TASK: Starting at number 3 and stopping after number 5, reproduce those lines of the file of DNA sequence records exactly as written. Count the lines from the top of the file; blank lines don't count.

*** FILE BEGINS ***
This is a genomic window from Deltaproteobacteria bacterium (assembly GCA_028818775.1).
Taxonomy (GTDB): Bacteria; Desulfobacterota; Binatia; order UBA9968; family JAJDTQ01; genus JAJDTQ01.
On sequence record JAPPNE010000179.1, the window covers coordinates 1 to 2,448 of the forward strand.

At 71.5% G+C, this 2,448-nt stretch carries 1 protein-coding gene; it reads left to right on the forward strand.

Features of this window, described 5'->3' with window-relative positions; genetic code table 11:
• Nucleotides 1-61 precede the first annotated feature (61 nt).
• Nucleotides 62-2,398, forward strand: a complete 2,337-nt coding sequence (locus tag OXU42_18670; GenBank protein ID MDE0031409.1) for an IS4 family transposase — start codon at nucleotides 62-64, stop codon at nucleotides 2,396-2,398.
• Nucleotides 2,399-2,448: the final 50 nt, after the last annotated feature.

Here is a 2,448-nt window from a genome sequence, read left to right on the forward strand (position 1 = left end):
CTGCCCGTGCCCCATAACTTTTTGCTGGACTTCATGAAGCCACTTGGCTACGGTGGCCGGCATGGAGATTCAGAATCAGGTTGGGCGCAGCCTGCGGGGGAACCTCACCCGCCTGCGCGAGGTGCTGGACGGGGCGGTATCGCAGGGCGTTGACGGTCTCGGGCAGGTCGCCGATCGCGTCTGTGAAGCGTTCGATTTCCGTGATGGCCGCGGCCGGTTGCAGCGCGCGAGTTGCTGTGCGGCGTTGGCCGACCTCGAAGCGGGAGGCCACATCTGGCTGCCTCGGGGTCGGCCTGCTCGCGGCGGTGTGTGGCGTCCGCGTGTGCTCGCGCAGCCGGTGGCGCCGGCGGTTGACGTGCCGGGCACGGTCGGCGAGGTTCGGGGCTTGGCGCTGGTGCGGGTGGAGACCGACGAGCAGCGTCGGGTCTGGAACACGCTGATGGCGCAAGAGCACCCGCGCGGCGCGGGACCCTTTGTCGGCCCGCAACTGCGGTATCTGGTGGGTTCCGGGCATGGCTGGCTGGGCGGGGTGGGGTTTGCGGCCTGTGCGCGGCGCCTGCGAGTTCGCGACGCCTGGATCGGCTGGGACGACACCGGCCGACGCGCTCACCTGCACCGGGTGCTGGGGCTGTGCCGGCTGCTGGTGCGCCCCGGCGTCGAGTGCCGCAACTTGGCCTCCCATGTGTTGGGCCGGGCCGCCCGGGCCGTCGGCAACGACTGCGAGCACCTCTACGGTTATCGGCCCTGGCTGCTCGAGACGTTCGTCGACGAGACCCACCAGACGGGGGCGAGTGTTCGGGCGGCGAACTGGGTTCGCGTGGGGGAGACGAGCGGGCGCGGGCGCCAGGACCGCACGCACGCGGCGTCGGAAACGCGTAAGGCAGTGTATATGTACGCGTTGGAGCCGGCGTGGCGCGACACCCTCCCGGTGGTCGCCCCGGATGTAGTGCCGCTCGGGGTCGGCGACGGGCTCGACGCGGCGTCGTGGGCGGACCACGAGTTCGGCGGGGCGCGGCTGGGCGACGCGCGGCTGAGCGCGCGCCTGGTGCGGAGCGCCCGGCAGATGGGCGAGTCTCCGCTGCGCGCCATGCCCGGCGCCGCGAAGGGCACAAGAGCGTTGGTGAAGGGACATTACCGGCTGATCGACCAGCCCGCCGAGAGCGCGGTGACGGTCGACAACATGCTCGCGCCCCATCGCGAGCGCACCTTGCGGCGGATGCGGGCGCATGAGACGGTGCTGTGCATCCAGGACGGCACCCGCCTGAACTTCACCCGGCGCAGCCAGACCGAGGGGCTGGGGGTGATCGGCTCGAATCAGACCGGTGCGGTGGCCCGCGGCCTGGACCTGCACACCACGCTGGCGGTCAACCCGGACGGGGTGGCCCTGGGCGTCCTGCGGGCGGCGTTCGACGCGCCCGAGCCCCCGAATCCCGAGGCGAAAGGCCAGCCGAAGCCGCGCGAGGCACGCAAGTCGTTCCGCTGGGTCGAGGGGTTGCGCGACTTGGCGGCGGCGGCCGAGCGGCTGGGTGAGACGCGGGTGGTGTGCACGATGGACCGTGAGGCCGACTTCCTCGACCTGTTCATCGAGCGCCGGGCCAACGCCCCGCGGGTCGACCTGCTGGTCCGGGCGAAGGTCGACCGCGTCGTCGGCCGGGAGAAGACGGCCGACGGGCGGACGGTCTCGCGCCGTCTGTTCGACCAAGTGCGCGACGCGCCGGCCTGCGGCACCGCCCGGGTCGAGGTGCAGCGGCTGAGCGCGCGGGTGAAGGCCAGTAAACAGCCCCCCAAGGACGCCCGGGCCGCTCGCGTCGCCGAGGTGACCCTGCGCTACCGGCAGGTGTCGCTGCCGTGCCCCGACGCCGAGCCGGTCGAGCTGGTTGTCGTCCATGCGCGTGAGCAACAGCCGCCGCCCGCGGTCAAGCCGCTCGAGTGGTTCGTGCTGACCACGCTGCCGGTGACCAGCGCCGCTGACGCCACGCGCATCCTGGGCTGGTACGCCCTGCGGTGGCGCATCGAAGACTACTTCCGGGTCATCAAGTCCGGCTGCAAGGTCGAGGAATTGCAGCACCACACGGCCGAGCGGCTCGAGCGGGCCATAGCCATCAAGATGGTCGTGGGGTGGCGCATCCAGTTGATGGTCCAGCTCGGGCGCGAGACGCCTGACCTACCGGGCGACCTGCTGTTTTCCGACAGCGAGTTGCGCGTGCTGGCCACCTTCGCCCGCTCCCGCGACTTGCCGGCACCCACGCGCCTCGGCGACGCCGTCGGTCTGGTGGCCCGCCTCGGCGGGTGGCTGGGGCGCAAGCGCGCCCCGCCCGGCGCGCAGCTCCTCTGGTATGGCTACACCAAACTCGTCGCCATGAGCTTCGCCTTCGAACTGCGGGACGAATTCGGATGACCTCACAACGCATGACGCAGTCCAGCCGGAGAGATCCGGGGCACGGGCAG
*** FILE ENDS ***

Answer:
On sequence record JAPPNE010000179.1, the window covers coordinates 1 to 2,448 of the forward strand.

At 71.5% G+C, this 2,448-nt stretch carries 1 protein-coding gene; it reads left to right on the forward strand.

Features of this window, described 5'->3' with window-relative positions; genetic code table 11: